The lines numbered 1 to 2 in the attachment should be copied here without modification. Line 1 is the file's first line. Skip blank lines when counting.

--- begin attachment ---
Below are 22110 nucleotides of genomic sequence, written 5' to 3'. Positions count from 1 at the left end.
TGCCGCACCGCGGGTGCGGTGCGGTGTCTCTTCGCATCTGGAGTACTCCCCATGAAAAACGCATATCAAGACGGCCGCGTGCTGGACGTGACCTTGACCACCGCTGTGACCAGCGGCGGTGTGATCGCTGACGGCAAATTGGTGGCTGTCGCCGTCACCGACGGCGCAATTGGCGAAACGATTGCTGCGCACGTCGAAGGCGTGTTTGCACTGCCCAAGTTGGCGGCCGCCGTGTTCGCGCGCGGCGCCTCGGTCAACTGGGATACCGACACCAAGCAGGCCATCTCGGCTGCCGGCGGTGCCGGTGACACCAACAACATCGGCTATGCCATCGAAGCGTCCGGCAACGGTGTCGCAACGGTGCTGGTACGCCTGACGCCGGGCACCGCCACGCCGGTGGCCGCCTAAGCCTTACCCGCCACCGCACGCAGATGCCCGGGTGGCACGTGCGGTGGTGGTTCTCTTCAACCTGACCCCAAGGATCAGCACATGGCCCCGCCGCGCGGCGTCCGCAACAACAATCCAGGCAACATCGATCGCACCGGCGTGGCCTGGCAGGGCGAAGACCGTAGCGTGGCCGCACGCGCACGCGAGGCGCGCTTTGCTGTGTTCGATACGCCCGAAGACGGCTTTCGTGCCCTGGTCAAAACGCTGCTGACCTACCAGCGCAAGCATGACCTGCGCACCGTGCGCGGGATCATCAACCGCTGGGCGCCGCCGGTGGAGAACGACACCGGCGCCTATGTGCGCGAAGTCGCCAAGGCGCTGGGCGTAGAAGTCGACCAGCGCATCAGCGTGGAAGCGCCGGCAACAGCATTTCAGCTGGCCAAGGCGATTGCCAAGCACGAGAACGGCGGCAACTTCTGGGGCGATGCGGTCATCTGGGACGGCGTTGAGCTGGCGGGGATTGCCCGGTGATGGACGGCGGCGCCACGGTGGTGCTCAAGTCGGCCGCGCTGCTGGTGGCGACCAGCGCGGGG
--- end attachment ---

Below are 22110 nucleotides of genomic sequence, written 5' to 3'. Positions count from 1 at the left end.
TGCCGCACCGCGGGTGCGGTGCGGTGTCTCTTCGCATCTGGAGTACTCCCCATGAAAAACGCATATCAAGACGGCCGCGTGCTGGACGTGACCTTGACCACCGCTGTGACCAGCGGCGGTGTGATCGCTGACGGCAAATTGGTGGCTGTCGCCGTCACCGACGGCGCAATTGGCGAAACGATTGCTGCGCACGTCGAAGGCGTGTTTGCACTGCCCAAGTTGGCGGCCGCCGTGTTCGCGCGCGGCGCCTCGGTCAACTGGGATACCGACACCAAGCAGGCCATCTCGGCTGCCGGCGGTGCCGGTGACACCAACAACATCGGCTATGCCATCGAAGCGTCCGGCAACGGTGTCGCAACGGTGCTGGTACGCCTGACGCCGGGCACCGCCACGCCGGTGGCCGCCTAAGCCTTACCCGCCACCGCACGCAGATGCCCGGGTGGCACGTGCGGTGGTGGTTCTCTTCAACCTGACCCCAAGGATCAGCACATGGCCCCGCCGCGCGGCGTCCGCAACAACAATCCAGGCAACATCGATCGCACCGGCGTGGCCTGGCAGGGCGAAGACCGTAGCGTGGCCGCACGCGCACGCGAGGCGCGCTTTGCTGTGTTCGATACGCCCGAAGACGGCTTTCGTGCCCTGGTCAAAACGCTGCTGACCTACCAGCGCAAGCATGACCTGCGCACCGTGCGCGGGATCATCAACCGCTGGGCGCCGCCGGTGGAGAACGACACCGGCGCCTATGTGCGCGAAGTCGCCAAGGCGCTGGGCGTAGAAGTCGACCAGCGCATCAGCGTGGAAGCGCCGGCAACAGCATTTCAGCTGGCCAAGGCGATTGCCAAGCACGAGAACGGCGGCAACTTCTGGGGCGATGCGGTCATCTGGGACGGCGTTGAGCTGGCGGGGATTGCCCGGTGATGGACGGCGGCGCCACGGTGGTGCTCAAGTCGGCCGCGCTGCTGGTGGCGACCAGCGCGGGG